Jane McCarthy has been withholding her council tax payments all year in protest against the local authority’s partnership with Barclays.
Bucks Council has temporarily withdrawn its case against the retired Aylesbury doctor, but says it plans to proceed with legal action against her.
Jane and other campaigners have stopped council tax payments due to the council’s partnership with the bank that invests the most into fossil fuels in Europe.
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Campaigners who have held discussions with councillors feel that “no real attempt” has been made by officials to address their concerns.
They want the Council Pension Fund committee to engage directly with them on climate change matters.
A petition the campaigners launched challenging the council to give up its fossil fuel funding has gained more than 900 signatures.
Divest UK calculates that Bucks Council’s Pension Fund has invested £63 million into fossil fuels.
Jane who was unable to attend the hearing in person said: “I hate withholding my council tax, which is so needed for local services. I have the money ready to pay, but, as a Quaker and a grandmother, I feel I have a moral responsibility to avoid handing it over when I know it’s being used in ways that are creating such terrible harm to humanity and this beautiful planet, and creating an unlivable future for all younger people today.
"I hope very much the council will change its ways and ensure it uses publicly money responsibly, in light of the science and the deep public concerns about the urgent emergency, with the urgency of the crisis becoming ever more apparent as we swelter in the UK’s first-ever heat emergency.”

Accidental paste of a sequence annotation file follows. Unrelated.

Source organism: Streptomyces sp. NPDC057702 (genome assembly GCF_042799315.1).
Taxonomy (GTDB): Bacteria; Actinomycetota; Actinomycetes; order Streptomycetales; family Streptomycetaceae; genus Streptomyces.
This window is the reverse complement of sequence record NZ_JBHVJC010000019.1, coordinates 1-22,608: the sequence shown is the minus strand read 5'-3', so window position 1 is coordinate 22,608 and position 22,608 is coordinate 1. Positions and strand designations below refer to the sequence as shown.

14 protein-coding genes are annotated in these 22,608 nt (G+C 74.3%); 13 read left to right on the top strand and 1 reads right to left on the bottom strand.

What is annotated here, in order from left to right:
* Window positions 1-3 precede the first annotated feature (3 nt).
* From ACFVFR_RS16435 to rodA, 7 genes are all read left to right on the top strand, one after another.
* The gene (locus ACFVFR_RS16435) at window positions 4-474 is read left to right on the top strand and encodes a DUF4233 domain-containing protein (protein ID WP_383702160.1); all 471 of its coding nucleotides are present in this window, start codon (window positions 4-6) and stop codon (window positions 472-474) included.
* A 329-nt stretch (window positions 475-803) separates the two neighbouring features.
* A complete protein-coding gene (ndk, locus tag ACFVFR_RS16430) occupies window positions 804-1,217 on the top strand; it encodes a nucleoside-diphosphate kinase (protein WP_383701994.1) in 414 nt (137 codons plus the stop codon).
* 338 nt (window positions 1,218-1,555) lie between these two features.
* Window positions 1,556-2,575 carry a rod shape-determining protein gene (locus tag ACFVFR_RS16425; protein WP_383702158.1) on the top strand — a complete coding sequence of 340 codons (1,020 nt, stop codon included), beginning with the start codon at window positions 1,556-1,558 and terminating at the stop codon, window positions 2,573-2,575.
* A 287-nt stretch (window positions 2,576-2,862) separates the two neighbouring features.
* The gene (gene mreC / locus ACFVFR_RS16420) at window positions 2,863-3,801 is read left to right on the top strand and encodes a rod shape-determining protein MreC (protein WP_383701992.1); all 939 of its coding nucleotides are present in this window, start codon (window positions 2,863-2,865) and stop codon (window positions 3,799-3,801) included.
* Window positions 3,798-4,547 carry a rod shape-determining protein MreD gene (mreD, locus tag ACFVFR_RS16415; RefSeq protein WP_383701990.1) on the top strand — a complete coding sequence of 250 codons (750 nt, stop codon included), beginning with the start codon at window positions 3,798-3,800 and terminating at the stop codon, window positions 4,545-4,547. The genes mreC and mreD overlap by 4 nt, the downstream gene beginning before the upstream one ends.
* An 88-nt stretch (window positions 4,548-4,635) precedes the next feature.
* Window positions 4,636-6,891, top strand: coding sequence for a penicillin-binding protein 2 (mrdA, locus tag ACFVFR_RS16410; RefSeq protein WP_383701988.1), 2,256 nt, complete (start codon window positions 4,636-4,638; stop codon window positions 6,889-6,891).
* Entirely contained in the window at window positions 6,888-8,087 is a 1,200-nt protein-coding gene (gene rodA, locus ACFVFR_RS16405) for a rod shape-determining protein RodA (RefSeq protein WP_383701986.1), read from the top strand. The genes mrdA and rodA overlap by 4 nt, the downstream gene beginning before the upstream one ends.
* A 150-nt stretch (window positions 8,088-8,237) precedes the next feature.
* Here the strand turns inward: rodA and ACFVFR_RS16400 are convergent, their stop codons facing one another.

Buckinghamshire Council Pension Fund is managed by Brunel Pension Partnership, a pension pool that manages Local Government Pension Schemes for eight other local authorities with Investments totaling around £30 billion.
Brunel says it recognises that global heating needs to be kept to within 1.5C, and is committed to keeping this “well below” 2C.
It has told South West Action on Pensions that the company is staunchly against divestment from fossil fuel companies, and believes “engagement”, where shareholdings are continued to retain influence on these companies, is the best way to achieve Net Zero.
Bucks Council declined to comment on the campaign as the case is ongoing.
But Councillor John Chilver told The Bucks Herald in April: “Council Tax pays for a range of essential services for the local community and as a local authority, we have a legal duty to collect it.
"Delays in collection or non-recovery of debts leads to high administrative costs and results in lower resources available for vital council services.
"Residents have a legal duty to pay council tax and non-payment or delayed payment is a very serious matter that will ultimately be dealt with by the courts if not resolved.
“Where residents have concerns about the council they should raise this with their local Councillor in the first instance who can raise it on their behalf.
“Buckinghamshire Council is fully committed to addressing the climate crisis and protecting our environment for future generations and has set out its Climate Change and Air Quality Strategy.”